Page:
Tuesday, December 28, 2010

massaging, rubbing, rolling, squeezing, swinging, rocking, jumping, coping and a little whining...

No pictures for this one. ( I should get some though so that those of you who need this can get an idea of what we are doing here.)

Fragile X Syndrome brings on many challenges. Many that people around me don't really realize are dealt with on a daily or hourly basis. Most of the things that we deal with are here in the home so not a lot of people understand why I am so overwhelmed to be their mother.

is what I do for Baby's legs when she won't stop rocking. She needs some sensory input and massaging her legs helps her regulate and receive sensory input in another way.

I do that on Brother's back when he can't calm down from something that has been very exciting or overwhelming or when he can't stop worrying about how the covers are on his bed.

Also, massaging their hands seems to relieve them. They have a lot of sensitivity in their hands, I guess.

for Baby and Sister are needed to calm. Mostly I rub their back or their hands or cheeks.

is a very interesting technique in that you get a heavy blanket or rug and roll your child up in it... ya, I know, unless you have a child with autism or FXS this is a very strange thing to use to "help" children.

You lay them in the blanket/rug at the end and roll them up in it while putting pressure up and down their body as you roll them. Sister is the one that LOVES this. Brother likes to have his turn at it too, just because. I use this for Sister when she is aggressive or over-stimulated. (And, frankly, that is often.)

is usually what I do when in a public area, ie. store, mall, family party, movie theaters. I take Sister in my arms in a big bear hug and squeeze her comfortably tight for a minute or two until her muscles relax a bit. This gives her sensory input and helps her be aware of where she is in her space. Baby also enjoys a modified version of this where she likes to barry her head in my neck or shoulder and sqeeze me with her fingers.

is something that can be done several ways. I used to do this a lot with Brother but not now. Now it is with Sister a lot and sometimes with Baby.

We have set up a therapy room in the basement where we have set up a hammock hanging from the ceiling that wraps her up like a ball and swing and twist her when she is being agressive or has been over-stimulated. I also do this while out an about by taking her into my arms like a little seated swing and swing her like a pendulum. This is quite wearing when they get bigger but, well worth the results.

I remember, too, with Brother, we (His Occupational Therapist) and I would wrap him in stretchy nylon material and swing him. This gives the sensory input for vestibular and surroundings.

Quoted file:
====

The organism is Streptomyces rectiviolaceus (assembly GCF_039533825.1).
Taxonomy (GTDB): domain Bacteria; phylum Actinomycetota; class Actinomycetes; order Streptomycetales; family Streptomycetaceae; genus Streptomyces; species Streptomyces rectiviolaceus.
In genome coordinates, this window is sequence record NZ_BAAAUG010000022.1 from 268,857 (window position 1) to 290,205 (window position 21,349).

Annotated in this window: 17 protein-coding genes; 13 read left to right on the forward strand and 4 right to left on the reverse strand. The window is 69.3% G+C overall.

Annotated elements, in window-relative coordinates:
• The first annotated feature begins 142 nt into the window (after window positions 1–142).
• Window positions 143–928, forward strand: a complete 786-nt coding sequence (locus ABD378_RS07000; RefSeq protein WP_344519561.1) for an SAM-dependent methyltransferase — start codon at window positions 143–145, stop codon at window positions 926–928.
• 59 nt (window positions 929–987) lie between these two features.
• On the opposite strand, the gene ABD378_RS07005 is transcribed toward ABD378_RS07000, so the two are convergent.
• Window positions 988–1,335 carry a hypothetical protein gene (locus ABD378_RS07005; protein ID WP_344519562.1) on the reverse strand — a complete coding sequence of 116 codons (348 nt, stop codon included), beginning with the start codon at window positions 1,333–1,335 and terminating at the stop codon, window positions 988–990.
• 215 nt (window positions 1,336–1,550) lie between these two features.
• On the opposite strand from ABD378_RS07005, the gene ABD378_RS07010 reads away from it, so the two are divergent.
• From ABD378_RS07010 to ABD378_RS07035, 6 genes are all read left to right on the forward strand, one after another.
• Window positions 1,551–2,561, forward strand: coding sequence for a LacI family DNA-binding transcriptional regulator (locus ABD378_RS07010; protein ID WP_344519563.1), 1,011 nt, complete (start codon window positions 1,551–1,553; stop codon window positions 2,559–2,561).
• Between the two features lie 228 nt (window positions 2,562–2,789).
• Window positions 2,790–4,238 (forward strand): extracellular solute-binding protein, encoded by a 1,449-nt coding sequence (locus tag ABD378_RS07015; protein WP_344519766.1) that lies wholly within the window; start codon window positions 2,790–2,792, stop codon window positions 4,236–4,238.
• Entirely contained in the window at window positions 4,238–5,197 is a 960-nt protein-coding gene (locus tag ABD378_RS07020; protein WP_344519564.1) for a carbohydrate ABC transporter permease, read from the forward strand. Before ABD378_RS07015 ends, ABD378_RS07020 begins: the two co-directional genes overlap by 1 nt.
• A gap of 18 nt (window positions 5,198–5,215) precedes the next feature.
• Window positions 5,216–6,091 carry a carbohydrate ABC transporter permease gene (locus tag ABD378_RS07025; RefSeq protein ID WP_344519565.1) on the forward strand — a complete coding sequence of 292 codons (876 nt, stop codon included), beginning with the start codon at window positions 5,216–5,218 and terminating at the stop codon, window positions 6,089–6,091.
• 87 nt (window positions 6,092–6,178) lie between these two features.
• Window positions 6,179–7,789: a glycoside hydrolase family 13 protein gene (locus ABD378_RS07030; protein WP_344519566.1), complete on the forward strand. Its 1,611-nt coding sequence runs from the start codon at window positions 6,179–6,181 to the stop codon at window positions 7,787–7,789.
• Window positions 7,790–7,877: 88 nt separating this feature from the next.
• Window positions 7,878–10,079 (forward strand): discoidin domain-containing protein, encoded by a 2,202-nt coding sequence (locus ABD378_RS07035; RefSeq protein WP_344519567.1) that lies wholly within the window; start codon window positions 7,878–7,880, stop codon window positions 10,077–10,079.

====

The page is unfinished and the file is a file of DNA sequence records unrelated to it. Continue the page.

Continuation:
is what we do if the swinging doesn't work for Sister. A rocking horse works wonders.

comes at a time when strong sensory input is needed. Trampolines are great for this. We are looking to get a mini trampoline for our therapy room in the basement.

is something that I hope Sister will learn to be able to do one day on her own so that she can attend mainstream classes. Mainstream classes aren't going to have a swing, trampoline, or bouncy ball to help her transition or calm down from over-stimulation.

I am also hoping that I can continue to cope doing this all day long. I get extremely overwhelmed and physically and emotionally tired...

which leads to...

I won't do much of it.

Just a little.

Waaaaaaaa ahhhh aaaaah aaaaaaaaaahhhhhhh waaaaaaaaaaaaaa!!!

9 remarks:

Yo said...

Wow - I knew it was tough but I of course didn't fully understand nor still do. You are amazing and your children are very lucky to have you:)

Aaron said...

I love it! Knowing your children and how to help them is a measure of your love for them.

Bonnie@TheFragileXFiles said...

Awesome. I'm sharing this on FB. Well put, and great info.

Vicki Davis said...

This is a great summary of all the various things we do too, I still do the swinging on the blanket, but now I will have to try the arm one as you described. We do joint Compressions too which falls into the Squeezing, and also sometimes brushing. I have the same worries for Holly as you do for Sister, when she start's school, has brother learned to cope and self regulate?

Salt in Suburbia said...

Great post. I have asd twins and sometimes I don't think I pay enough attention to their need for sensory input, but I can relate to all those "in public" techniques :-)

Mariah said...

How time consuming your three sweet little ones are. You hold it together well, but falling apart sometimes is allowed too. Call me for an emergency Red Robin mud pie and all you can eat fries date. (Advance notice not necessary.) :)

The Richards Family said...

Rachael, Wow is all I can say. Your children are beautiful and you are amazing. They are lucky to have you as their mother! Hugs, Jamie

Rachael said...

Thank you for all of your lovely comments. I am definitely not the only mom out here that does this with her children everyday. Any mom with children on the autism spectrum, autism or fragile x or anything similar can certainly relate... Way to go moms!!!!

Julie said...

Thank you, Rachael, for teaching us what you have learned! I didn't realize those techniques helped so much. Some of them sound really fun! I want a therapy room in my house! Hammoks, swings, tramponlines! FUN!